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Kidults is the biggest sales engine in the toy industry

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Plush toys from Disney’s Star Wars merchandise featuring the Grogu character, commonly known as Baby Yoda.

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There are two things keeping the toy industry afloat right now: inflation and a group of consumers known as “kidults.”

These kids at heart are responsible for a quarter of all toy sales per year, or around $9 billion, and are the industry’s biggest driver of growth, according to data from the NPD Group.

This cohort, which NPD defines as ages 12 and older, has been contributing steadily to the industry for years, but spending has accelerated in the wake of the pandemic, driving year-over-year gains despite difficult comparisons.

It’s also an important time for the toy industry, with the holiday season approaching. While sales jumped across the board for board games, puzzles and playsets during the pandemic, the first nine months of 2022 saw a 3% drop in sales volume. Rising toy prices helped offset those losses, as revenue for the period jumped 3%, NPD reported.

Children, who tend to spend more on toys, have a fondness for cartoons, superheroes and collectibles that remind them of their childhood. They buy merchandise such as action figures, Lego sets, and dolls that might generally be considered “for kids.” However, in recent years, toy manufacturers have created product lines just for these consumers, realizing that demand is high for this generation of adults who still want to have fun.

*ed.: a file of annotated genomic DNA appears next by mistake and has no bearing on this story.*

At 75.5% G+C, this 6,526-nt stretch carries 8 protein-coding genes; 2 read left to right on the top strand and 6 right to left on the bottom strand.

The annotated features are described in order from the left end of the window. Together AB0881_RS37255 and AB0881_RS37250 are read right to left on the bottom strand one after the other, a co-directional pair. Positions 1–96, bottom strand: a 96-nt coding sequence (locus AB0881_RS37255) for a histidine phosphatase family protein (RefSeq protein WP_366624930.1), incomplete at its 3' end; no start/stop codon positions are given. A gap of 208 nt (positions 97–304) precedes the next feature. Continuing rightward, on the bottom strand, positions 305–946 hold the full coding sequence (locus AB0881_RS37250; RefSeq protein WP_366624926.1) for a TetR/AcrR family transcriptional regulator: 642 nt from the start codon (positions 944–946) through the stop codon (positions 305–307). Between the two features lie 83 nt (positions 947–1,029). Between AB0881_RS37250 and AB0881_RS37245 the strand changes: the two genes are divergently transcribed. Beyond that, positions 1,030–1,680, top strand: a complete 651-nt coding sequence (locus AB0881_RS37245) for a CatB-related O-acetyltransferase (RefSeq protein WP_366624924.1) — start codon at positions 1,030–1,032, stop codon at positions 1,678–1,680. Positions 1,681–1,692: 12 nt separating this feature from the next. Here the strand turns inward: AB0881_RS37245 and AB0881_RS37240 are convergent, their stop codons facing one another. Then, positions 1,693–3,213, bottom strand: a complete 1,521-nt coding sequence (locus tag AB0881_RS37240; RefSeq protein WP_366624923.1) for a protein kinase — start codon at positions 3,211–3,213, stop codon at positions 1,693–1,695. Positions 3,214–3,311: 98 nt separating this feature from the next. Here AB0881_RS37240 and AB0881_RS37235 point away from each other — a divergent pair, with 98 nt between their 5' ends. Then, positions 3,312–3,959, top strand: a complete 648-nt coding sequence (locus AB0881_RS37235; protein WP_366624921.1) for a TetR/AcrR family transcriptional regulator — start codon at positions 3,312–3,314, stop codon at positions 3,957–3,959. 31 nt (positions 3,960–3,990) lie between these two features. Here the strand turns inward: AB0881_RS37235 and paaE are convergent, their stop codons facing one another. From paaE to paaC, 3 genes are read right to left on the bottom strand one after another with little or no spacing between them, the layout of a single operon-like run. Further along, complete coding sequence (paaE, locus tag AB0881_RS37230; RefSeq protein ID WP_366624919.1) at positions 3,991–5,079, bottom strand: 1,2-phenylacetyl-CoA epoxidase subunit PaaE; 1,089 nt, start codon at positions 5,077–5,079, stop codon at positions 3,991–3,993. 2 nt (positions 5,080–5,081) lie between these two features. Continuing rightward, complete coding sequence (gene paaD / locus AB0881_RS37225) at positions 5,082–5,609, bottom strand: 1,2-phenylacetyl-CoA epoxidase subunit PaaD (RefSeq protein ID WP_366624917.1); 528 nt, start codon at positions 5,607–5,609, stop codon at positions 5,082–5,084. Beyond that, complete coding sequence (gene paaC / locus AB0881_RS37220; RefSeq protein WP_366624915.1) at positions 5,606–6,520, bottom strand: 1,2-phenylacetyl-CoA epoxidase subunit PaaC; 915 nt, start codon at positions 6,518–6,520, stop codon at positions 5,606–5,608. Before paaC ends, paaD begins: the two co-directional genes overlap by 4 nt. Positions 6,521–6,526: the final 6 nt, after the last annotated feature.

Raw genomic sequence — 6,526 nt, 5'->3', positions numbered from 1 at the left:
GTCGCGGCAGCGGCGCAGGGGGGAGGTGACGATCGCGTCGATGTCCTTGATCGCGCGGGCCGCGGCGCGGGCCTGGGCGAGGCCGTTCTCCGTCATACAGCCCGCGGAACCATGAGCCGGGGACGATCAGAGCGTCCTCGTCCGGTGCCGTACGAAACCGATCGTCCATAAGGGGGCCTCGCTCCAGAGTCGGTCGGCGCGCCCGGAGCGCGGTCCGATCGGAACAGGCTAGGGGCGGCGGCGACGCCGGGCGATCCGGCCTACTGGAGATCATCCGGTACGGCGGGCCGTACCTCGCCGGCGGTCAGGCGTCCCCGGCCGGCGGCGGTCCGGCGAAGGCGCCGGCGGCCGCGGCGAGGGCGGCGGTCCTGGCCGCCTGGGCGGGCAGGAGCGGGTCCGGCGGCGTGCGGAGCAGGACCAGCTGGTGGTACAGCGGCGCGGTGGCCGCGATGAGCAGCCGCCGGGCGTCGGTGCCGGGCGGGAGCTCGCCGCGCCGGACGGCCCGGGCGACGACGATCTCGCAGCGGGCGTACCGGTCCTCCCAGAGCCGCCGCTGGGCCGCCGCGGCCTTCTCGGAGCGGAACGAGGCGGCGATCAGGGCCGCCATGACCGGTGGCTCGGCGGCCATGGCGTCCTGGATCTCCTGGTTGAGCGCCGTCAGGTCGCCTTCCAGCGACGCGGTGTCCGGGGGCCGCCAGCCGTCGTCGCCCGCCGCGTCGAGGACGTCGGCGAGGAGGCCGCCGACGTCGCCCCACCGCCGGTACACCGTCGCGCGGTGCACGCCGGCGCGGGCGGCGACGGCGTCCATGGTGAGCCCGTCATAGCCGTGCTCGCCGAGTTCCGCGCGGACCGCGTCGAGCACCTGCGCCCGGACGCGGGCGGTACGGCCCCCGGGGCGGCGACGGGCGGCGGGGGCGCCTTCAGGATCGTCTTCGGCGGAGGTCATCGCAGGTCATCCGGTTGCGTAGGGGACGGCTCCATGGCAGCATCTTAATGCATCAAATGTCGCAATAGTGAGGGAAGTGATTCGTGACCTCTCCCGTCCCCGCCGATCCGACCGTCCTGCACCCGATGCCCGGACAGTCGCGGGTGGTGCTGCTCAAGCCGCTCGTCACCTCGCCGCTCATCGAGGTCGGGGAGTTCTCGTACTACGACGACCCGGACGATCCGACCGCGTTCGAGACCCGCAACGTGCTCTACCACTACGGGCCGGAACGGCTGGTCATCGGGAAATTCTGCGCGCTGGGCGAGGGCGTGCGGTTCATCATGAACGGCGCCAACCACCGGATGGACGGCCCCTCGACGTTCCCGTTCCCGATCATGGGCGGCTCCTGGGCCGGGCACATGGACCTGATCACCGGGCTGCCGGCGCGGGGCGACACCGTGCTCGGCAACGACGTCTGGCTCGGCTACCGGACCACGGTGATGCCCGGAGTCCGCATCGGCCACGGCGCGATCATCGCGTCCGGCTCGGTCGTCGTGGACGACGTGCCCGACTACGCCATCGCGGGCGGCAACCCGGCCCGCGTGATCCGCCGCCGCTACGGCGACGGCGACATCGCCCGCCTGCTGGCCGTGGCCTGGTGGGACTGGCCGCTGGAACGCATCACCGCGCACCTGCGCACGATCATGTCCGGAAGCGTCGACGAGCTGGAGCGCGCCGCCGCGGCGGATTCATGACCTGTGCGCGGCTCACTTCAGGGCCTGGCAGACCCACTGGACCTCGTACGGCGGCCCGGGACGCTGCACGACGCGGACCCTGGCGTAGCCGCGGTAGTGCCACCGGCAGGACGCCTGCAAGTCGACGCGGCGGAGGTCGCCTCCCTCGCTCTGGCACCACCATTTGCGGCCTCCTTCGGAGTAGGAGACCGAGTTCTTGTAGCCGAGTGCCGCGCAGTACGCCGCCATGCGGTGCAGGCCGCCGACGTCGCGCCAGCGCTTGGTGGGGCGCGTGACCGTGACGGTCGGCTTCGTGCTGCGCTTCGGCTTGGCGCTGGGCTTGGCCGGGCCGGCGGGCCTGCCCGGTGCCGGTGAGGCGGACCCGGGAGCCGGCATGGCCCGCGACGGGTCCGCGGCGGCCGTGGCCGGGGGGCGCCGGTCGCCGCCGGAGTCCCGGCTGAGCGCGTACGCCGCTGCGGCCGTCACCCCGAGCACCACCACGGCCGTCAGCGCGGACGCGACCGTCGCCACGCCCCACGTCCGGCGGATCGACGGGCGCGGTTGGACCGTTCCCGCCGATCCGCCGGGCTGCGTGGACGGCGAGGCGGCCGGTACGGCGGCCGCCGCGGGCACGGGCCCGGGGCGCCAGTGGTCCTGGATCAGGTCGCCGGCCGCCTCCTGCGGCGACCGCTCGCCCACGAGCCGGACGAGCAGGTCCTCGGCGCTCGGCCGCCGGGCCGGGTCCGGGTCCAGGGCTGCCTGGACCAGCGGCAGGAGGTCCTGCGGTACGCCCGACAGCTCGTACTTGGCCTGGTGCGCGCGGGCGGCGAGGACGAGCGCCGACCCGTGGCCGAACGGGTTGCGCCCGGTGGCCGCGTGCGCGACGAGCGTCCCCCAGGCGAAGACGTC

“The definition of adulthood has definitely evolved,” said Jeremy Padawer, chief brand officer at toy company Jazwares. “What it used to mean to be an adult was to be a very honest and serious member of society. And to do that you had to demonstrate it intellectually, emotionally, in every other way.”

“Now we feel a lot more free to express our fandom as part of our adult lives,” he said.

In the 70s and 80s, the toy industry started to move away from being an industry that was pretty much the next innovative thing and embraced creating more products based on entertainment franchises. Sure, there were toys based on movies and TV shows before that time, but that’s when the trend kicked into high gear.

“In 1977, ‘Star Wars’ launched, and you started to see a lot more retail licensed products, where we were celebrating our fandom with toys and collectibles,” Padawer said.

This included non-toy goods such as linens, dishes and clothing.

“At the time, the recipients were almost all children,” he explained. But these kids who were born in the 70s and 80s were really the first generation that had so many licenses and so many products that they could obviously get attached to. And it’s no big surprise, as these kids are in their 30s and 40s, that they continue to demonstrate that.”

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This kidulting trend started gaining prominence about a decade ago as superhero movies and comic book culture exploded into the mainstream. It’s become more important to toy company bottom lines over the past five years, said James Zahn, editor of “The Toy Book” and editor of “The Toy Insider.”

Toymakers such as Lego have embraced these consumers and created lines, often tied to nostalgic entertainment properties, just for this cohort. Hasbro‘s Black Series for action figures, is a prime example of this, tapping into the desire for high-quality Star Wars and Marvel collectibles. Even Mattel has lines of Barbie and Hot Wheels that are designed specifically for this group of buyers.